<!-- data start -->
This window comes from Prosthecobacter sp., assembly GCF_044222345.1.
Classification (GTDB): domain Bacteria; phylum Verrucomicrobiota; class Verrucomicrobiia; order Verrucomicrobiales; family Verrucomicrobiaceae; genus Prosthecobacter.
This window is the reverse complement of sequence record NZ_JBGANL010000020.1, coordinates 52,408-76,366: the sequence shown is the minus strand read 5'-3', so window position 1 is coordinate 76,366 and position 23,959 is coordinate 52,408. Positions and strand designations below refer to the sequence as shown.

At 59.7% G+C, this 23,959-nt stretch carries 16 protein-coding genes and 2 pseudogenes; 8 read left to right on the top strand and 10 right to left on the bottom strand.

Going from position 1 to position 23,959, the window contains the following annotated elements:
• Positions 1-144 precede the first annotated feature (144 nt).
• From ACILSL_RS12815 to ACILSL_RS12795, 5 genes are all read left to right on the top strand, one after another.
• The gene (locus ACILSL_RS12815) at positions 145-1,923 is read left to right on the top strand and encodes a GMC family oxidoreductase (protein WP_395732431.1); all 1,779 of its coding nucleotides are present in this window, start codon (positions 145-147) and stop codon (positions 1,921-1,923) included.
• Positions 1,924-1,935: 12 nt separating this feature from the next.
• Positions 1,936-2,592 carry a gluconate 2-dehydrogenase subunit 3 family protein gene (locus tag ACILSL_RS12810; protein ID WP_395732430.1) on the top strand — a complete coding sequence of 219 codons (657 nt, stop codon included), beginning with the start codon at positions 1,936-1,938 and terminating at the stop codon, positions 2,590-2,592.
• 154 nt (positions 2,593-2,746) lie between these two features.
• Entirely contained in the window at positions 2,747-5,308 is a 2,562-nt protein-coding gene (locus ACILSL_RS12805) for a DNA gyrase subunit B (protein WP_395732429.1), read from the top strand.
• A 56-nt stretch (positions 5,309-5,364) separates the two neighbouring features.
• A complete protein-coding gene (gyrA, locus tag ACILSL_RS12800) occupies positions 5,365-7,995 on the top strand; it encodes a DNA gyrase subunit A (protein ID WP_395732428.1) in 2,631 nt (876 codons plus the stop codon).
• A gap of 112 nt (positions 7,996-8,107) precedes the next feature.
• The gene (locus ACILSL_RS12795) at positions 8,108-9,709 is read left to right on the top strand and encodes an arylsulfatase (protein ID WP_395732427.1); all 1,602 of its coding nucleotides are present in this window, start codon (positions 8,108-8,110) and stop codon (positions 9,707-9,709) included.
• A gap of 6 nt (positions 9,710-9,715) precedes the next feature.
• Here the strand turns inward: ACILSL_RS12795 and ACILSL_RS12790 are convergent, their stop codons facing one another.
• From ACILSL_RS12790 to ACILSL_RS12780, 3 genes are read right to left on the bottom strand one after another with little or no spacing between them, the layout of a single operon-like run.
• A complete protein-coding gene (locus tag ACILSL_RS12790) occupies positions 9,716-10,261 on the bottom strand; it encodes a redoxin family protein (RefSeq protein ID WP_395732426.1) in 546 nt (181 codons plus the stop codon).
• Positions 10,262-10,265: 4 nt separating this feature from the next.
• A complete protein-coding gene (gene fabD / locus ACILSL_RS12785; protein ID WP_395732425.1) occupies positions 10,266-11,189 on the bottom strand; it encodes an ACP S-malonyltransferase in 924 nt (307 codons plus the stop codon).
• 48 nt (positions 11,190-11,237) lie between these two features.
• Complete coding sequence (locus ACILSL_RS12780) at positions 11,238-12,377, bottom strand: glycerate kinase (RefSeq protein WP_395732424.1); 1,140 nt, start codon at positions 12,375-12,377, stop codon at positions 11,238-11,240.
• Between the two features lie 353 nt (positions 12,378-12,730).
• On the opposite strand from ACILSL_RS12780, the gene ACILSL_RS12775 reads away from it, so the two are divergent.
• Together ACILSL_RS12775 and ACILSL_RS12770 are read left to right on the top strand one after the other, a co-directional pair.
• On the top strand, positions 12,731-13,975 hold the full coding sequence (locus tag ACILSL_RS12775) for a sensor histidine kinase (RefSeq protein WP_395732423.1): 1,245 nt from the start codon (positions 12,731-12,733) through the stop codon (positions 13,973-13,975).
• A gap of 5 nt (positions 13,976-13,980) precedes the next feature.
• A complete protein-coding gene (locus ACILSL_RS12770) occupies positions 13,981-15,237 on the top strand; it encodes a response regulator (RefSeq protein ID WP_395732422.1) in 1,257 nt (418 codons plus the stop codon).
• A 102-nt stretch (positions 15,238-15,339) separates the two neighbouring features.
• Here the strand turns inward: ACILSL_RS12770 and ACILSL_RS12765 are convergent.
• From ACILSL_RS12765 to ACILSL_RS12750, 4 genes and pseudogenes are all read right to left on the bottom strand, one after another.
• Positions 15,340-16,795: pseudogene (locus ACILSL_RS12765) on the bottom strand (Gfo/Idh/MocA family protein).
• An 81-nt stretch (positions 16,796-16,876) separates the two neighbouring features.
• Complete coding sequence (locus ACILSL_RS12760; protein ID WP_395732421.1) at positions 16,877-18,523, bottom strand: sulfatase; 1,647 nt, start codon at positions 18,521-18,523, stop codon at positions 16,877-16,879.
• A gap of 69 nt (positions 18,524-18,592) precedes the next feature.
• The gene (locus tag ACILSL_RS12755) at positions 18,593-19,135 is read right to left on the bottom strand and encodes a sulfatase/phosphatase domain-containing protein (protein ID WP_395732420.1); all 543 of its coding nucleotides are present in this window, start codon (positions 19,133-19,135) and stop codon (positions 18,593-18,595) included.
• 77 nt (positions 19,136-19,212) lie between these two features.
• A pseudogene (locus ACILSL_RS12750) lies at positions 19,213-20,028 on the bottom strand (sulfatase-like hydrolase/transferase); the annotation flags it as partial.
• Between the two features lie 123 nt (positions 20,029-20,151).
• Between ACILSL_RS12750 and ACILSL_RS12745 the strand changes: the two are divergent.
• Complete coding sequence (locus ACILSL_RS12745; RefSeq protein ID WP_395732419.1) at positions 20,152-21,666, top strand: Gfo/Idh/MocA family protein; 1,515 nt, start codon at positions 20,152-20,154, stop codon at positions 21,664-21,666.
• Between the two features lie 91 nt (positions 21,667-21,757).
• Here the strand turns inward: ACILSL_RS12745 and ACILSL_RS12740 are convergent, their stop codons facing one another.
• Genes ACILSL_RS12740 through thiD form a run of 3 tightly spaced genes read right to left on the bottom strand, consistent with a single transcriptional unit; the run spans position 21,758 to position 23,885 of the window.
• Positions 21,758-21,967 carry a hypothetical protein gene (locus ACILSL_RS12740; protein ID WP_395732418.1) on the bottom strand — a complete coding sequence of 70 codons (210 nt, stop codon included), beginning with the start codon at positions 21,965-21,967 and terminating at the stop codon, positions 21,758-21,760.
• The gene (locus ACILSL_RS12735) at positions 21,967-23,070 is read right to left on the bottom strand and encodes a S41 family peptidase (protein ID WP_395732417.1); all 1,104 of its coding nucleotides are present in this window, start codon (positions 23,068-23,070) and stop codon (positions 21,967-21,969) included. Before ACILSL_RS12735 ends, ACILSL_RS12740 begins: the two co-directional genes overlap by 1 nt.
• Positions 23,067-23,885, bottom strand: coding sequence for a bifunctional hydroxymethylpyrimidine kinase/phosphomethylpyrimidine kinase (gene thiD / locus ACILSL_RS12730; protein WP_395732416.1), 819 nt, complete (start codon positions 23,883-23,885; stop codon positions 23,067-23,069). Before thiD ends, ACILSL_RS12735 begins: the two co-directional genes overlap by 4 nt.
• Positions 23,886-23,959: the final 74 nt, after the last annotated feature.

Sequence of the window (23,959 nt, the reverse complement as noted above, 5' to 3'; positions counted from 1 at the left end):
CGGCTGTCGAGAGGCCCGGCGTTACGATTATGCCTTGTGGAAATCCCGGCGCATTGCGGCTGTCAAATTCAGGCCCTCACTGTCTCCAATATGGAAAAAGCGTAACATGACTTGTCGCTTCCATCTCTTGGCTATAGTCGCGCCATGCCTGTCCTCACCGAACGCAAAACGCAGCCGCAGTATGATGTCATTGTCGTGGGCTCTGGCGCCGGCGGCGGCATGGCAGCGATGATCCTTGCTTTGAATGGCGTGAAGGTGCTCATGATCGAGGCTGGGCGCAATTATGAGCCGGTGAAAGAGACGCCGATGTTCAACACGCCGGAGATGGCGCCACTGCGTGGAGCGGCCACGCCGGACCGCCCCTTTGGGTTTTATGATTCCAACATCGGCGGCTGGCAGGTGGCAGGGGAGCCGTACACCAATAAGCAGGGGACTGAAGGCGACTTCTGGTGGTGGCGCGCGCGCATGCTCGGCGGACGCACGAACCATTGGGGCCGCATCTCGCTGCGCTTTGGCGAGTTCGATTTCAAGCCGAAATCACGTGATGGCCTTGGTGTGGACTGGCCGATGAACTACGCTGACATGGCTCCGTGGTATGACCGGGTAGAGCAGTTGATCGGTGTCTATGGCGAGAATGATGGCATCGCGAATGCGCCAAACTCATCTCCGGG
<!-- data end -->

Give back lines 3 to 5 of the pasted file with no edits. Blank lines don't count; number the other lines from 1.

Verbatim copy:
This window is the reverse complement of sequence record NZ_JBGANL010000020.1, coordinates 52,408-76,366: the sequence shown is the minus strand read 5'-3', so window position 1 is coordinate 76,366 and position 23,959 is coordinate 52,408. Positions and strand designations below refer to the sequence as shown.

At 59.7% G+C, this 23,959-nt stretch carries 16 protein-coding genes and 2 pseudogenes; 8 read left to right on the top strand and 10 right to left on the bottom strand.

Going from position 1 to position 23,959, the window contains the following annotated elements: